Case Western Reserve University School of Medicine omaha, NE
Omar A. Alaber, MD1, Apoorva K. Chandar, MBBS, MPH2, Don C. Codipilly, MD3, Prashanthi N. Thota, MD4, Prasad G. Iyer, MD, MS3, Amitabh Chak, MD2; 1Case Western Reserve University School of Medicine, Cleveland, OH; 2University Hospitals of Cleveland, Cleveland, OH; 3Mayo Clinic, Rochester, MN; 4Cleveland Clinic Foundation, Cleveland, OH
Introduction: Adenocarcinomas of the esophagogastric junction (EGJ) are thought to represent a distinct tumor entity with a rapidly increasing incidence in the Western hemisphere. Whether they arise in the distal esophagus or from the gastric cardia is an unresolved debate. Our objective was to compare demographics and risk factors between EGJ neoplasms and esophageal adenocarcinoma (EAC). Methods: We obtained aggregate data from a national de-identified patient database (IBM Explorys Solutions, IBM, Inc.) that contains electronic health records from 27 major integrated U.S. healthcare systems from 1999 to present. First, we identified all adult patients (≥18 years) with EGJ cancer and non-junctional distal EAC diagnosis using Systematized Nomenclature of Medicine Clinical Terms (SNOMED-CT) and compared the prevalence of risk factors between the two groups. Later, we identified all patients with diagnosis of gastroesophageal reflux disease (GERD) and assessed the incremental risk of each of these cancer types with additional risk factors. The risk factors we evaluated were male gender, Caucasian race, age > 50 years, smoking history, and obesity (BMI > 30). Odds ratios (OR) and 95% confidence intervals (CI) for the ORs were calculated for the risk of association of GERD and multiple combined risk factors with the development of EGJ cancer or distal EAC. Results: There were 9840 EGJ cancers and 9870 distal EAC in the database. The demographic characteristics and risk factors for EGJ cancer and EAC were similar (Table 1). A total of 6,283,670 patients had GERD in the database. In GERD patients, the risk of getting a new diagnosis EGJ cancer and EAC were 0.02% and 0.01% respectively. When compared to GERD patients with no risk factor, 1 or more additional risk factors showed an incremental increase in the odds of development of EGJ cancers (Table 2) and EAC (Table ). The risk of a new diagnosis of EGJ cancer was highest with the greatest number of risk factors, but slightly attenuated when compared to that of EAC. Discussion: Our study shows that EGJ cancer and distal EAC have similar demographic and risk factor profiles. The incremental and stronger association of GERD and multiple additional risk factors with EGJ cancers suggests a potential of targeted screening of individuals with these risk factors similar to that of Barrett’s esophagus and EAC.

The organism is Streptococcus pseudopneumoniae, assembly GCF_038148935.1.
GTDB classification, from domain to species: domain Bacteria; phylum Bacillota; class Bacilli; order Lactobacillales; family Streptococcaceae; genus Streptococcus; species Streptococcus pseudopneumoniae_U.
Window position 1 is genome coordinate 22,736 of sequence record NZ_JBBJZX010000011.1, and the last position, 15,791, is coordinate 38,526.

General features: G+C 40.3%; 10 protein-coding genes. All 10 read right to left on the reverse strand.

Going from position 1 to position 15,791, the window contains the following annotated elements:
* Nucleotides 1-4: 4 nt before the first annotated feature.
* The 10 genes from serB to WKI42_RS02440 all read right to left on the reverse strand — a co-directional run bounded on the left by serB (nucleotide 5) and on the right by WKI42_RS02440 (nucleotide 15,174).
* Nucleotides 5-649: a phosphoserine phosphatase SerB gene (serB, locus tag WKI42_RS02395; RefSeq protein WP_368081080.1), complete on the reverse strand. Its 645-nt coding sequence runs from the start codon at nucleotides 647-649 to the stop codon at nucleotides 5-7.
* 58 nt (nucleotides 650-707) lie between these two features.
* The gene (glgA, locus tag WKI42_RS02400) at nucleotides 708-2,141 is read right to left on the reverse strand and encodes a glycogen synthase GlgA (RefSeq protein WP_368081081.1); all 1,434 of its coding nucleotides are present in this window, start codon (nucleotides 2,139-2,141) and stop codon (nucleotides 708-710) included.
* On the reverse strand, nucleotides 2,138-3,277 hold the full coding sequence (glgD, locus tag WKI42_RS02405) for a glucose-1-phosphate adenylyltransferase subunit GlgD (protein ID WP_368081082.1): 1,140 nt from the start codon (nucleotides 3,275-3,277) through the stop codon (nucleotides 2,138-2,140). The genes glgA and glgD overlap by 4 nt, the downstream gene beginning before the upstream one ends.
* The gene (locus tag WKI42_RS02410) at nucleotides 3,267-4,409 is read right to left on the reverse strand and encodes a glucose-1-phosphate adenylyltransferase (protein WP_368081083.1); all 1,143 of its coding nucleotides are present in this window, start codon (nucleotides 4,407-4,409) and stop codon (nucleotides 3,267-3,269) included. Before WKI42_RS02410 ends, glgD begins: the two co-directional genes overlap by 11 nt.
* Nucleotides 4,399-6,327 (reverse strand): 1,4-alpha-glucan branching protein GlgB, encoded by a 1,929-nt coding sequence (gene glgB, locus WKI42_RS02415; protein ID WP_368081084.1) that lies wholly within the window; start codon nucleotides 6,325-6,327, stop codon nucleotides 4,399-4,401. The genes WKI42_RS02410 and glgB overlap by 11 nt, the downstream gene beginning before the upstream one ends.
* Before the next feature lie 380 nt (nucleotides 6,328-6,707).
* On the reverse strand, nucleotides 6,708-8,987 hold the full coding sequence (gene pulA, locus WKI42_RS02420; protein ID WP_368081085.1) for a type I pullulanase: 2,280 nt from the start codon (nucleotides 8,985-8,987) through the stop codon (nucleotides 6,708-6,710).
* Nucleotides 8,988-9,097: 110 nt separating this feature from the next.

Table 1: Demographic Characteristics of EGJ cancers and distal EAC
Table 2: Association of risk factors with EGJ adenocarcinoma
Table 3: Association of risk factors with non-junctional EAC
Disclosures: Omar Alaber indicated no relevant financial relationships. Apoorva Chandar indicated no relevant financial relationships. Don Codipilly indicated no relevant financial relationships. Prashanthi Thota indicated no relevant financial relationships. Prasad Iyer indicated no relevant financial relationships. Amitabh Chak indicated no relevant financial relationships.